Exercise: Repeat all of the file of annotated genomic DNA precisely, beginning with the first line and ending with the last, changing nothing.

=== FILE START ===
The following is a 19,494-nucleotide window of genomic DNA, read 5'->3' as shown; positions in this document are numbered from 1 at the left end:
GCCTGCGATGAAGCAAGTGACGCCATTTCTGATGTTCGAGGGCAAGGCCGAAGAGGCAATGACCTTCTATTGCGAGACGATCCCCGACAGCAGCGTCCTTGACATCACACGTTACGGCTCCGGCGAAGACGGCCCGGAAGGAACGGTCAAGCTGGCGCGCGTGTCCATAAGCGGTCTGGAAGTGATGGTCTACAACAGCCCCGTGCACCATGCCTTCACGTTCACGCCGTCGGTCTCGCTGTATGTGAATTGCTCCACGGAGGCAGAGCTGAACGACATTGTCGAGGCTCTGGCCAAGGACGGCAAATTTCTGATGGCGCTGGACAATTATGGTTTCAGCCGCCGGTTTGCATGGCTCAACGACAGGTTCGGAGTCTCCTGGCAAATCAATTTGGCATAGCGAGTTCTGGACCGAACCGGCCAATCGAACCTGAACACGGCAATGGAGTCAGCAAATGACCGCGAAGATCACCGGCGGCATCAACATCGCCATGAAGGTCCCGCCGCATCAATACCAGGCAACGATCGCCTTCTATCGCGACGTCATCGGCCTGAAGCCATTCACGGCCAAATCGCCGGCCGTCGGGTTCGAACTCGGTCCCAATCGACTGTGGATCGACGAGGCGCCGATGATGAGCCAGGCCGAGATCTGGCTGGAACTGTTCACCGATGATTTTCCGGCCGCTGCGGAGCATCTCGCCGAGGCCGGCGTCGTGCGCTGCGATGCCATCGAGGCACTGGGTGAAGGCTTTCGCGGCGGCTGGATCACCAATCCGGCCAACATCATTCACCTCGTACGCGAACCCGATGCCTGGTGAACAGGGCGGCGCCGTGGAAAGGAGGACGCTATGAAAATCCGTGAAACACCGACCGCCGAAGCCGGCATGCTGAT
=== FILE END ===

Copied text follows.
The following is a 19,494-nucleotide window of genomic DNA, read 5'->3' as shown; positions in this document are numbered from 1 at the left end:
GCCTGCGATGAAGCAAGTGACGCCATTTCTGATGTTCGAGGGCAAGGCCGAAGAGGCAATGACCTTCTATTGCGAGACGATCCCCGACAGCAGCGTCCTTGACATCACACGTTACGGCTCCGGCGAAGACGGCCCGGAAGGAACGGTCAAGCTGGCGCGCGTGTCCATAAGCGGTCTGGAAGTGATGGTCTACAACAGCCCCGTGCACCATGCCTTCACGTTCACGCCGTCGGTCTCGCTGTATGTGAATTGCTCCACGGAGGCAGAGCTGAACGACATTGTCGAGGCTCTGGCCAAGGACGGCAAATTTCTGATGGCGCTGGACAATTATGGTTTCAGCCGCCGGTTTGCATGGCTCAACGACAGGTTCGGAGTCTCCTGGCAAATCAATTTGGCATAGCGAGTTCTGGACCGAACCGGCCAATCGAACCTGAACACGGCAATGGAGTCAGCAAATGACCGCGAAGATCACCGGCGGCATCAACATCGCCATGAAGGTCCCGCCGCATCAATACCAGGCAACGATCGCCTTCTATCGCGACGTCATCGGCCTGAAGCCATTCACGGCCAAATCGCCGGCCGTCGGGTTCGAACTCGGTCCCAATCGACTGTGGATCGACGAGGCGCCGATGATGAGCCAGGCCGAGATCTGGCTGGAACTGTTCACCGATGATTTTCCGGCCGCTGCGGAGCATCTCGCCGAGGCCGGCGTCGTGCGCTGCGATGCCATCGAGGCACTGGGTGAAGGCTTTCGCGGCGGCTGGATCACCAATCCGGCCAACATCATTCACCTCGTACGCGAACCCGATGCCTGGTGAACAGGGCGGCGCCGTGGAAAGGAGGACGCTATGAAAATCCGTGAAACACCGACCGCCGAAGCCGGCATGCTGAT